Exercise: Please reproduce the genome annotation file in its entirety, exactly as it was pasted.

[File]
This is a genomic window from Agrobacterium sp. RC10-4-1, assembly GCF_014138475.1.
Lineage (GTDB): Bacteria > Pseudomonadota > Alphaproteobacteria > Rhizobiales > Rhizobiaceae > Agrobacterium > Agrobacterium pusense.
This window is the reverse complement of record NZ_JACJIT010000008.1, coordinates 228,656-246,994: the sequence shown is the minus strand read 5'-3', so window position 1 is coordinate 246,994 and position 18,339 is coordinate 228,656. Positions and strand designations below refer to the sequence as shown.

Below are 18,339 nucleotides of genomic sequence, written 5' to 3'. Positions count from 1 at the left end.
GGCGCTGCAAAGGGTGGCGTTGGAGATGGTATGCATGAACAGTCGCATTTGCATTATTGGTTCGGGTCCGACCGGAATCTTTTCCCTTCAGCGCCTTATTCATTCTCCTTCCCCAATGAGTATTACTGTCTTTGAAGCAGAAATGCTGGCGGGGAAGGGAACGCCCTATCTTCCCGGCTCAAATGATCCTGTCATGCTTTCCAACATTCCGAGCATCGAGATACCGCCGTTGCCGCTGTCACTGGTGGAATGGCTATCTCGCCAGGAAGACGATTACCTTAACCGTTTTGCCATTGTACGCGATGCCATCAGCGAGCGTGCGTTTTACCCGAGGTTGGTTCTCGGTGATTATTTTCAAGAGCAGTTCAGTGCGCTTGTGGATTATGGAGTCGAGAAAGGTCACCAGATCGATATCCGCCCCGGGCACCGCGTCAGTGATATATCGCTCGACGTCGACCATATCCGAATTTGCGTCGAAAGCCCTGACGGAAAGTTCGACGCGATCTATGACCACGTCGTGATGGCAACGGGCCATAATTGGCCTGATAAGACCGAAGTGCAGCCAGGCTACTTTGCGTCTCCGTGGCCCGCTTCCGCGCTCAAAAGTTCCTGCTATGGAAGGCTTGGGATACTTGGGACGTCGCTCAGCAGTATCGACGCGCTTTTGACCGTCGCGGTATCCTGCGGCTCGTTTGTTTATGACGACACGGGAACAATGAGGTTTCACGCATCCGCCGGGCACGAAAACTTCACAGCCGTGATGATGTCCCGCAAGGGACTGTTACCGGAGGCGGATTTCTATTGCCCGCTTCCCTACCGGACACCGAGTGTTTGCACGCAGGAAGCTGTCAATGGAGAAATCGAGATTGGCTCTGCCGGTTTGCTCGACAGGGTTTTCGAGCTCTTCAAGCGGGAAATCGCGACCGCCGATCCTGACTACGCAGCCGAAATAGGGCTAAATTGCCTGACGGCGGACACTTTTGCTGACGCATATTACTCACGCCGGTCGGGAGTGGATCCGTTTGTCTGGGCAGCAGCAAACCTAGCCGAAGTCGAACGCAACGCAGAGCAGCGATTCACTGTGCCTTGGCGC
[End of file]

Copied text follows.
This is a genomic window from Agrobacterium sp. RC10-4-1, assembly GCF_014138475.1.
Lineage (GTDB): Bacteria > Pseudomonadota > Alphaproteobacteria > Rhizobiales > Rhizobiaceae > Agrobacterium > Agrobacterium pusense.
This window is the reverse complement of record NZ_JACJIT010000008.1, coordinates 228,656-246,994: the sequence shown is the minus strand read 5'-3', so window position 1 is coordinate 246,994 and position 18,339 is coordinate 228,656. Positions and strand designations below refer to the sequence as shown.

Below are 18,339 nucleotides of genomic sequence, written 5' to 3'. Positions count from 1 at the left end.
GGCGCTGCAAAGGGTGGCGTTGGAGATGGTATGCATGAACAGTCGCATTTGCATTATTGGTTCGGGTCCGACCGGAATCTTTTCCCTTCAGCGCCTTATTCATTCTCCTTCCCCAATGAGTATTACTGTCTTTGAAGCAGAAATGCTGGCGGGGAAGGGAACGCCCTATCTTCCCGGCTCAAATGATCCTGTCATGCTTTCCAACATTCCGAGCATCGAGATACCGCCGTTGCCGCTGTCACTGGTGGAATGGCTATCTCGCCAGGAAGACGATTACCTTAACCGTTTTGCCATTGTACGCGATGCCATCAGCGAGCGTGCGTTTTACCCGAGGTTGGTTCTCGGTGATTATTTTCAAGAGCAGTTCAGTGCGCTTGTGGATTATGGAGTCGAGAAAGGTCACCAGATCGATATCCGCCCCGGGCACCGCGTCAGTGATATATCGCTCGACGTCGACCATATCCGAATTTGCGTCGAAAGCCCTGACGGAAAGTTCGACGCGATCTATGACCACGTCGTGATGGCAACGGGCCATAATTGGCCTGATAAGACCGAAGTGCAGCCAGGCTACTTTGCGTCTCCGTGGCCCGCTTCCGCGCTCAAAAGTTCCTGCTATGGAAGGCTTGGGATACTTGGGACGTCGCTCAGCAGTATCGACGCGCTTTTGACCGTCGCGGTATCCTGCGGCTCGTTTGTTTATGACGACACGGGAACAATGAGGTTTCACGCATCCGCCGGGCACGAAAACTTCACAGCCGTGATGATGTCCCGCAAGGGACTGTTACCGGAGGCGGATTTCTATTGCCCGCTTCCCTACCGGACACCGAGTGTTTGCACGCAGGAAGCTGTCAATGGAGAAATCGAGATTGGCTCTGCCGGTTTGCTCGACAGGGTTTTCGAGCTCTTCAAGCGGGAAATCGCGACCGCCGATCCTGACTACGCAGCCGAAATAGGGCTAAATTGCCTGACGGCGGACACTTTTGCTGACGCATATTACTCACGCCGGTCGGGAGTGGATCCGTTTGTCTGGGCAGCAGCAAACCTAGCCGAAGTCGAACGCAACGCAGAGCAGCGATTCACTGTGCCTTGGCGC